@ Hwee-Boon
> Isn't this what I said?

i dont think so. I (and i think everyone) interpreted it as 20k limit to IP
for all users if ip is whitelisted else the limit is 150 per user.

@Bill Kocik

<< 3. Repeat step 1. Do both users now see 19,999? Or does one see 19,999
and one see 20,000?
>>

 jim renkel and sjepers have already tested this.I also verified with two
different accounts.
on http://twxlate.com
Guess what ? it is working as intended :) (20k for each user)

Srikanth




On Sat, Jul 25, 2009 at 12:25 AM, Bill Kocik <bko...@gmail.com> wrote:

>
> If this is correct (and I don't think it is), then it's very different
> from what has always been my understanding. I've stated a few times on
> this list my belief that if you're going to be supporting a
> significant number of simultaneous users, whitelisting works against
> you. No one has ever challenged that assertion.
>
> This is in the rate limit documentation Abraham linked to: "Each
> whitelisted entity, whether an account or IP address, is allowed 20000
> requests per hour."
>
> It is my understanding that if your IP is whitelisted, you get one
> pool of 20,000 requests per each hour to divide up amongst all your
> users - NOT 20,000 requests for each of them. I could be wrong, but I
> don't think I am. If you have a whitelisted IP, here's an experiment
> you can run:
>
> 1. Check the current rate limit using two different Twitter accounts
> from your IP (using curl or whichever tool you choose). You should get
> the same number (probably 20,000 unless you've been making requests
> recently from that IP)
> 2. Make a request that counts against the rate limit from ONE and only
> ONE of the two accounts (grab their statuses/friends_timeline, for
> example)
> 3. Repeat step 1. Do both users now see 19,999? Or does one see 19,999
> and one see 20,000?
>
> If one user still sees 20,000, then I'm wrong, and you've got 20,000
> requests per hour per user (and I'm gonna go apply for
> whitelisting :). If they both see 19,999, then I'm right - your IP has
> a single pool of 20,000 requests from which all of your users draw.
>
>
> On Jul 24, 2:36 am, srikanth reddy <srikanth.yara...@gmail.com> wrote:
> > @jim.renkel. Thanks a ton. I think now it is clear.
> >
> > <<It appears to me that each user of a white-listed site gets 20k
> > requests per hour, independent of any other users of that site or *any
> > other uses of the twitter API at other sites by that user *>>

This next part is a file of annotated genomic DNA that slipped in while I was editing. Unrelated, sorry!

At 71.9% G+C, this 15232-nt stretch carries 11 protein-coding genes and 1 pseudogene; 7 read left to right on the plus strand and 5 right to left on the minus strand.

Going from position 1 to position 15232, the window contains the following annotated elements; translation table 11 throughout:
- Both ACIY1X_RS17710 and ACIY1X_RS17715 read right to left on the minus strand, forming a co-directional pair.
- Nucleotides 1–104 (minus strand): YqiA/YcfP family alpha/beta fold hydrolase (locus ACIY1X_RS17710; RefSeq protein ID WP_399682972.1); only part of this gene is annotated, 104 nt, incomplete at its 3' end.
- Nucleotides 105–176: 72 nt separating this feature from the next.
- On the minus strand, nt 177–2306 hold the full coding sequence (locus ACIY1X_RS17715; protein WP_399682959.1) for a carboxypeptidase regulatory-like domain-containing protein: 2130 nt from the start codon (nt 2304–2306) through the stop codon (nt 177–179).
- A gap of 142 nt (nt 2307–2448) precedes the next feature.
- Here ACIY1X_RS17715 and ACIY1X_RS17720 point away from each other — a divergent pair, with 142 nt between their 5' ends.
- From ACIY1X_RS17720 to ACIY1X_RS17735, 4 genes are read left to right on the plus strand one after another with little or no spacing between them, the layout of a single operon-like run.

> >
> > probably this is what they mean by
> >
> > *"IP whitelisting takes precedence to account rate limits*. *GET requests
> > from a whitelisted IP address made on a user's behalf will be deducted
> from
> > the whitelisted IP's limit, not the users*."
> >
> > If the IP limit  is for the consumer then it will lead to denial of
> service
> > attacks.
> > This is how we wanted it to work.
> >
> > Srikanth
> >
> >
> >
> > On Fri, Jul 24, 2009 at 12:52 AM, jim.renkel <james.ren...@gmail.com>
> wrote:
> >
> > > My experience with this is, I think, a little bit different than what
> > > you describe.
> >
> > > It appears to me that each user of a white-listed site gets 20k
> > > requests per hour, independent of any other users of that site or any
> > > other uses of the twitter API at other sites by that user.
> >
> > > I didn't think this was what twitter intended and reported it as a bug
> > > (See:http://code.google.com/p/twitter-api/issues/detail?id=617), but
> > > the twitter folk said "Yup, working as intended".
> >
> > > After you log in athttp://twxlate.com, the site reports rate limit
> > > information on every page view, so you can see how this works there.
> >
> > > Comments expected and welcome.
> >
> > > Jim Renkel
> >
> > > On Jul 23, 3:48 am, jmathai <jmat...@gmail.com> wrote:
> > > > > In other words, you have a web app running on a single server with
> a
> > > > > single IP. You make authenticated requests using each user's
> account.
> > > > > If your IP is whitelisted, the calls go towards your 20k limit, if
> it
> > > > > is not whitelisted, it goes against the current 150 limit for the
> > > > > respective accounts. That's what it means by "IP whitelisting takes
> > > > > precedence to account rate limits".
> >
> > > > I don't believe that is true.  If your web app is running on a
> > > > whitelisted IP then you get up to 20k GET calls per hour.  POST
> > > > requests (status or DM) are counted against the user being
> > > > authenticated.  You CANNOT retrieve a user's rate limit status.
>

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